How many hours would you have to walk to work off your Christmas dinner?
For most, the Christmas dinner will feature the traditional roast turkey, ham, the occasional Brussels sprout and a mince pie or two for dessert — but after we have finished dining and have settled on the sofa ready to watch the telly, our digestive system has to get to work processing this delicious meal.
In general, food contains five basic categories of nutrients: protein, fat, carbohydrates, vitamins and minerals.
For the body, the latter two, vitamins and minerals, are relatively straightforward; they are only present in tiny amounts, and are easily absorbed. The first three however, make up the vast majority of our diets, and therefore require the most attention from our bodies — especially if we over-indulge at Christmas!
Our main source of protein on Christmas day is the turkey and ham. All proteins are composed of a basic unit called an amino acid, and long chains of amino acids — called polypeptides — fold into a unique 3D structure. Then, enzymes in the digestive tract work together to break these structures down into shorter chains until they are small enough to be absorbed.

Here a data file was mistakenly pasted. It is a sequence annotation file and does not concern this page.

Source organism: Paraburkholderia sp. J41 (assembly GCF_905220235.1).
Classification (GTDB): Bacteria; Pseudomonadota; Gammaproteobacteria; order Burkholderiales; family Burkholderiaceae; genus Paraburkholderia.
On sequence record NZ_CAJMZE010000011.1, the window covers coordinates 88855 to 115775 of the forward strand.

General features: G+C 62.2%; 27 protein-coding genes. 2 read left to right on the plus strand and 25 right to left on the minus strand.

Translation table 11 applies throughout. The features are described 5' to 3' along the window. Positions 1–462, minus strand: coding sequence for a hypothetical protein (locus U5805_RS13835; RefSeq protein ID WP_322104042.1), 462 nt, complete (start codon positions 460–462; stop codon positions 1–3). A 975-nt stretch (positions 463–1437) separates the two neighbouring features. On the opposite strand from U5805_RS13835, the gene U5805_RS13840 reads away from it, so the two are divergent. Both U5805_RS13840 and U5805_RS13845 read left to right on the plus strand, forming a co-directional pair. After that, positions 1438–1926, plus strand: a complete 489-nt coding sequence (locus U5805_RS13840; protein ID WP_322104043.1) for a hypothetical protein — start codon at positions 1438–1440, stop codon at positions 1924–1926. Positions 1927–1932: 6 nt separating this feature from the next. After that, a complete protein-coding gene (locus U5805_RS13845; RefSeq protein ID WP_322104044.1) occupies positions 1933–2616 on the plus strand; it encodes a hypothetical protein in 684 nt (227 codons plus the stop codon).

Although it can yield energy, protein has a much greater function — single amino acids can be rearranged into new proteins that then perform essential bodily functions, such as growth and repair.
The body’s favourite energy source is carbohydrates, which are plentiful in potatoes, stuffing and mince pies. Carbohydrates are made up of units called saccharides. Saccharides by themselves are called sugars, but they can also join together — for example, potatoes are made up of long chains called starch.
To release energy from starch, our body’s digestive enzymes needs to convert these chains back into single sugars so that they can be absorbed into the bloodstream. As sugar levels in our blood rise, a hormone called insulin is released. Insulin tells our body cells to absorb sugar, providing us with energy.
The third and final macronutrient, fats, can be found in most elements of your Christmas dinner, especially in sweet treats.
Fats are broken down into units called glycerol and fatty acids, and provide approximately twice as much energy as carbohydrates — despite this, they are more likely to be stored by the body, hence their bad reputation.
Our bodies do require a certain amount of fat from our diets, however, so don’t be afraid to spoil yourself over the Christmas holidays!
All of the energy we gain from our Christmas dinner — whether it be from protein, carbohydrates or fats — is measured in calories.
The average Christmas feast contains about 3,000 calories (including dessert!), and it would take us almost 12 hours to walk off this energy — add a little longer if you enjoy a second mince pie!
As food breakdown is a complex task involving multiple processes, spare a thought for how hard your body is working to provide energy on Christmas Day.
✱Emma Harper is an Irish Research Council scholar at Dublin City University researching type-2 diabetes and cardiovascular disease